• 01:09
  • Friday ,02 March 2012

Deathly silence on national security

By-Abdel Moneim Said



Friday ,02 March 2012

Deathly silence on national security

 It is said that war is too important to be left to the generals. This is not to prevent the military from performing its professional duties and guarding the homeland. Rather, it is because they operate within a society and a state. Firstly, the political leadership must define what the national security issue is that requires the use of armed force. Secondly, define the red lines that no other nation can cross. Thirdly, mobilise the human and material resources to achieve the above.

This is no easy feat because of the dilemmas of bread versus arms, the strength of our forces compared to those of the enemy, and the size of the sacrifices the nation must endure in order to achieve its goals. This is all part of the political process in democratic states.
Traditionally, the new administration begins by writing a “strategic assessment” that outlines all of the above. It explains to legislators the consequences of war to make it a joint responsibility of the president, military leaders and elected representatives. They are not the ones who prepare the forces, draft emergency plans, decide on the type of weapons required, or the priorities required to improve the capabilities of the armed forces. However, they do decide what society expects of its armed forces, which are always prepared to defend the country, even if they pay for it with their lives.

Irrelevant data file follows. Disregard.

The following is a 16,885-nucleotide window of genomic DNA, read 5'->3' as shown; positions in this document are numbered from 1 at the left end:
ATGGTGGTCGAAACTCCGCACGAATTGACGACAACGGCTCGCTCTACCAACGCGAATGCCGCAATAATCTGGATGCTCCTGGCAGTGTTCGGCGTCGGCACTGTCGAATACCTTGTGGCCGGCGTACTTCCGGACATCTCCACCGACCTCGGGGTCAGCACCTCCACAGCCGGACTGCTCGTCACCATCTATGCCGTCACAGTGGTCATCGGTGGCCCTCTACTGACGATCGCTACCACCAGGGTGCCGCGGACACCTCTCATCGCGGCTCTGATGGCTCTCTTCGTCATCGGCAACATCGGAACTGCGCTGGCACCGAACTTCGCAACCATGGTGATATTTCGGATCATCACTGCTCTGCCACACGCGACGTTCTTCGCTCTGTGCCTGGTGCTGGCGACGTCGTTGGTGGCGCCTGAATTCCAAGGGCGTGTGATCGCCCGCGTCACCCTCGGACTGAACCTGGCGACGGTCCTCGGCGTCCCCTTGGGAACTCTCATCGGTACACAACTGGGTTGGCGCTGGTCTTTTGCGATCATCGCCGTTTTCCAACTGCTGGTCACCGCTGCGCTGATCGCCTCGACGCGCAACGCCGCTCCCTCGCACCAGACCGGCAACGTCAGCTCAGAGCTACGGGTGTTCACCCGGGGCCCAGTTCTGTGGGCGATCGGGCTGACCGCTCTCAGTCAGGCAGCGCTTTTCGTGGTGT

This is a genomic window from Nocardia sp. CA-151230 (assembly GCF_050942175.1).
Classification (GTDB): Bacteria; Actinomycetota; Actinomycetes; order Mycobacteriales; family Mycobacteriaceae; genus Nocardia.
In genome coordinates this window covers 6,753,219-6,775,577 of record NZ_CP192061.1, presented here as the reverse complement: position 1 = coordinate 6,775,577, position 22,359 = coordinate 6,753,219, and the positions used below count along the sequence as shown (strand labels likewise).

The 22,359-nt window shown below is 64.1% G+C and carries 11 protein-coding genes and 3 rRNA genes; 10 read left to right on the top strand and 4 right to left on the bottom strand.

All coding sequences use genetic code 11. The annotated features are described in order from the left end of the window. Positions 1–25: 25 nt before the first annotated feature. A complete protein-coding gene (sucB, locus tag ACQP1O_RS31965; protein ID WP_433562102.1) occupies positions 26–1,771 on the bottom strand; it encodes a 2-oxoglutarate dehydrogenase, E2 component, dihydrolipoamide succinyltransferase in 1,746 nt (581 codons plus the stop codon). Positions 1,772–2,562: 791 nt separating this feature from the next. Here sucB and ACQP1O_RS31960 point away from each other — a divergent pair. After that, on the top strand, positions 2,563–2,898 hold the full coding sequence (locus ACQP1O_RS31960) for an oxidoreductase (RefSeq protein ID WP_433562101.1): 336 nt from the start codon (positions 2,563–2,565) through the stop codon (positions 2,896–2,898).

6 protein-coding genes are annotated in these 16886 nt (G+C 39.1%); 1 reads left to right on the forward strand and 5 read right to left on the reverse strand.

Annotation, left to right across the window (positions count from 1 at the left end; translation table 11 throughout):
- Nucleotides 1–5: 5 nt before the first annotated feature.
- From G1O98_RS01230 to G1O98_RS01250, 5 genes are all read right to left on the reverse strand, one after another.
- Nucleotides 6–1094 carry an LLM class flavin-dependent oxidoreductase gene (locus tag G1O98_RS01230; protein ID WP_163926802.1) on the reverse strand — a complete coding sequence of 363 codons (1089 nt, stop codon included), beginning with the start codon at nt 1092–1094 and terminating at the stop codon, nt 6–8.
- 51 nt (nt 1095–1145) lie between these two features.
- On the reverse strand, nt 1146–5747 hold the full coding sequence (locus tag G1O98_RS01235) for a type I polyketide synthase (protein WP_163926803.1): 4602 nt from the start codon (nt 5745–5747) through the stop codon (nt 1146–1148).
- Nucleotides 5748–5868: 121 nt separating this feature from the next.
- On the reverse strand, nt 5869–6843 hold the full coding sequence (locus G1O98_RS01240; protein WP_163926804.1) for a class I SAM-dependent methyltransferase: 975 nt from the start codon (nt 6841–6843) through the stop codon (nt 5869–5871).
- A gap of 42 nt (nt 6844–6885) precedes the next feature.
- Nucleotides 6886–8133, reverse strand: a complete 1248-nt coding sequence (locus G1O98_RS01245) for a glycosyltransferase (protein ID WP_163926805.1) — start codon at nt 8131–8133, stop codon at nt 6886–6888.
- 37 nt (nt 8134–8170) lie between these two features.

Surprisingly, although more than a year has passed since the revolution, and despite the emergence of a considerable number of “potential” president candidates, an elected parliament, and a plethora of television channels, none of these points are being discussed. It is as if the issue of national security does not need clarification, definition, evaluation, a price or resources.
This, ladies and gentlemen, is not the job of the military – although it does have a say. Neither is it the job of an intellectual to speculate about it on Al-Jazeera or in the press, where wars are defined according to whims, inclinations, animosity and desire for revenge. It is, in fact, the job of society to keep all of the above in its heart and mind.